So whatever you think about the idea that Australia was ‘forged’ at Gallipoli, the fact remains that many other nations were, much more literally, born from the ashes of the campaign to solve the Eastern question Including Turkey.

Now, here are some alarming facts and figures you may like to ponder… The Battle of Gallipoli took place on a small peninsula on two, later three, different battlefields, not far from each other. On one of these fields merely Anzac soldiers (from Australia and New Zealand) fought – and died. In the other two places British and French troops took the Turkish blow.

The casualty figures give a good understanding of who suffered:

Australia: 18.500 wounded and missing – 7,594 killed.
New Zealand: 5,150 wounded and missing – 2,431 killed.
British Empire (excl. Anzac): 198,000 wounded and missing – 22,000 killed.
France: 23,000 wounded and missing – 27,000 killed.
Ottoman Empire (Turkey): 109,042 wounded and missing – 57,084 killed.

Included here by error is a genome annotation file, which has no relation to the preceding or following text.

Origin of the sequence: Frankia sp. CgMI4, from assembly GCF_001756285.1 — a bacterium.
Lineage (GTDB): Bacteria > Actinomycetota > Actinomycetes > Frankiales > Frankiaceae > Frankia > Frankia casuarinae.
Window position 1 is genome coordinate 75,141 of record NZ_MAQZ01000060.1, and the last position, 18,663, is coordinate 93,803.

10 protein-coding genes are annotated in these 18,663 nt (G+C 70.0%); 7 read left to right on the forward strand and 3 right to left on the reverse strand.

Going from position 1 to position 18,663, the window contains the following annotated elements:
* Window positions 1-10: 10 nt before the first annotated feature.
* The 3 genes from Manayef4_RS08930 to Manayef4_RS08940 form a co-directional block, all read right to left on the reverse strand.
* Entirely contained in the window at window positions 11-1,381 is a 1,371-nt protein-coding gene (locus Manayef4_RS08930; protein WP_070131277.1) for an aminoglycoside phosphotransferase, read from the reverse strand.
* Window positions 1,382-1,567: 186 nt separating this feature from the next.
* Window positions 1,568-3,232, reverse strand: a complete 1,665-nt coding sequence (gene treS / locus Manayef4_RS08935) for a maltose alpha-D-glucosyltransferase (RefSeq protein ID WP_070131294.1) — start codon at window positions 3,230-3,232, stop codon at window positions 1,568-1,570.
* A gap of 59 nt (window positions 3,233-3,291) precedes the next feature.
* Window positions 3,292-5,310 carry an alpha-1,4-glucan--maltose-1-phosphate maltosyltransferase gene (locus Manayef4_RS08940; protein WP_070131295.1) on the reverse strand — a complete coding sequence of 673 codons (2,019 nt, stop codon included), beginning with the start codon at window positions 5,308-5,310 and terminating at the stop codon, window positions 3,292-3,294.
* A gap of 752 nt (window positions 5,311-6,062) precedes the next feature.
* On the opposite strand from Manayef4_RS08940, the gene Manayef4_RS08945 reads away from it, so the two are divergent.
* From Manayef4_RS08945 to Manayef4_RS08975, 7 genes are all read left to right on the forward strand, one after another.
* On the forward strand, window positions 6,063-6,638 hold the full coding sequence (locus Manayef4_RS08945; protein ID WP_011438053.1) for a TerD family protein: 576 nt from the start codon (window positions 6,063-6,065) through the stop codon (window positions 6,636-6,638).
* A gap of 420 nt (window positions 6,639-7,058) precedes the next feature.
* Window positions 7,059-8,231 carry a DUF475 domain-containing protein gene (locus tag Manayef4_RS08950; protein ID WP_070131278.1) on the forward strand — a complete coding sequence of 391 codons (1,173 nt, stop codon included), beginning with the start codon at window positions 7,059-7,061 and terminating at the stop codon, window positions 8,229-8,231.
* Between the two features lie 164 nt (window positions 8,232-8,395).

Furthermore 1.700 Indians died in Gallipoli, plus an unknown number of Germans, Newfoundlanders and Senegalese.

The British, French, Ottoman Empire and the Indians, along with Somalis are “THE FORGOTTEN” Yes we remember our ANZAC’s and rightly so. Sons, Fathers & Grandfathers pledged their allegiance before their King, just as every nation did with their own Sovereign.

Pointless senseless loss of beautiful lives… For what? In my opinion one of the biggest British balls-ups in history. Our Grandfathers served their country without question. Today we honour these men, but while we do so on this 101st anniversary let us also honour “The Forgotten”. They too, were Sons, Fathers and Grandfathers.

We all know of someone who fought in that horrendous war at Gallipoli… We are after all both small Nations.

Today, this ugly war continues as our troops are now deployed to the Middle East. Let us remember all who have served and are still serving our countries, as we take a moment to reflect…

“They shall grow not old, as we that are left grow old; Age shall not weary them, nor the years condemn. At the going down of the sun and in the morning… We will remember them!!”

As Hemingway said…

“The world breaks everyone, and afterward, many are strong at the broken places.”

Share your thoughts… Will you be attending The Dawn Service this year?

Many thanks to my researcher; Dr. Hanay Qulacq PhD. MPhil. (Middle Eastern Studies)
The figures of wounded, missing and killed are educated guesses, but still approximate and controversial. They are taken from various sources, i.c., Official Turkish, Dr Geoffrey Partington, Bernd Langensiepen, Robert Rhodes James, Spencer Tucker and Geoffrey Moorhouse.